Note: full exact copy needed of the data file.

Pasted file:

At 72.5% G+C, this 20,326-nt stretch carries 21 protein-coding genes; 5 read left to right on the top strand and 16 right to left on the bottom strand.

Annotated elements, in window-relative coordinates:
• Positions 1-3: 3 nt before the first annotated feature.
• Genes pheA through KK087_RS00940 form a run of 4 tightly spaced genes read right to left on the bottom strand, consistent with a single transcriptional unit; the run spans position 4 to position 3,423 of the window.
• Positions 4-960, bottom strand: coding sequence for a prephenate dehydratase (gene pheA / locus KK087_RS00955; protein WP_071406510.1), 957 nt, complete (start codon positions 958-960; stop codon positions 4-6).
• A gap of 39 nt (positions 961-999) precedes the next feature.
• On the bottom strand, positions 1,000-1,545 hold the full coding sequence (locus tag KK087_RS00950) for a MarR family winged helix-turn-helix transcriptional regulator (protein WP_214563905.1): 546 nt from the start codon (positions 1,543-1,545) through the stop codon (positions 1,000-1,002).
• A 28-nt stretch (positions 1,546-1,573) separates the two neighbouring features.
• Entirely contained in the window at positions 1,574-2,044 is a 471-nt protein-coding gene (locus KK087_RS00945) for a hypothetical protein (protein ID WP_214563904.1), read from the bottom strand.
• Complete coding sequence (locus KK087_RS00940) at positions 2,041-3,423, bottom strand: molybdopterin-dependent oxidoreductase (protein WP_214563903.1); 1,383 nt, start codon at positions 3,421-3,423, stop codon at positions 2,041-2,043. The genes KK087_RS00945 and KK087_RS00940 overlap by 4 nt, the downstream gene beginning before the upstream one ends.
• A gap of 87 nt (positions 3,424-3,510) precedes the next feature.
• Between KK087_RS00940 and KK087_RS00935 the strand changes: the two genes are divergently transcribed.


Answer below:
At 72.5% G+C, this 20,326-nt stretch carries 21 protein-coding genes; 5 read left to right on the top strand and 16 right to left on the bottom strand.

Annotated elements, in window-relative coordinates:
• Positions 1-3: 3 nt before the first annotated feature.
• Genes pheA through KK087_RS00940 form a run of 4 tightly spaced genes read right to left on the bottom strand, consistent with a single transcriptional unit; the run spans position 4 to position 3,423 of the window.
• Positions 4-960, bottom strand: coding sequence for a prephenate dehydratase (gene pheA / locus KK087_RS00955; protein WP_071406510.1), 957 nt, complete (start codon positions 958-960; stop codon positions 4-6).
• A gap of 39 nt (positions 961-999) precedes the next feature.
• On the bottom strand, positions 1,000-1,545 hold the full coding sequence (locus tag KK087_RS00950) for a MarR family winged helix-turn-helix transcriptional regulator (protein WP_214563905.1): 546 nt from the start codon (positions 1,543-1,545) through the stop codon (positions 1,000-1,002).
• A 28-nt stretch (positions 1,546-1,573) separates the two neighbouring features.
• Entirely contained in the window at positions 1,574-2,044 is a 471-nt protein-coding gene (locus KK087_RS00945) for a hypothetical protein (protein ID WP_214563904.1), read from the bottom strand.
• Complete coding sequence (locus KK087_RS00940) at positions 2,041-3,423, bottom strand: molybdopterin-dependent oxidoreductase (protein WP_214563903.1); 1,383 nt, start codon at positions 3,421-3,423, stop codon at positions 2,041-2,043. The genes KK087_RS00945 and KK087_RS00940 overlap by 4 nt, the downstream gene beginning before the upstream one ends.
• A gap of 87 nt (positions 3,424-3,510) precedes the next feature.
• Between KK087_RS00940 and KK087_RS00935 the strand changes: the two genes are divergently transcribed.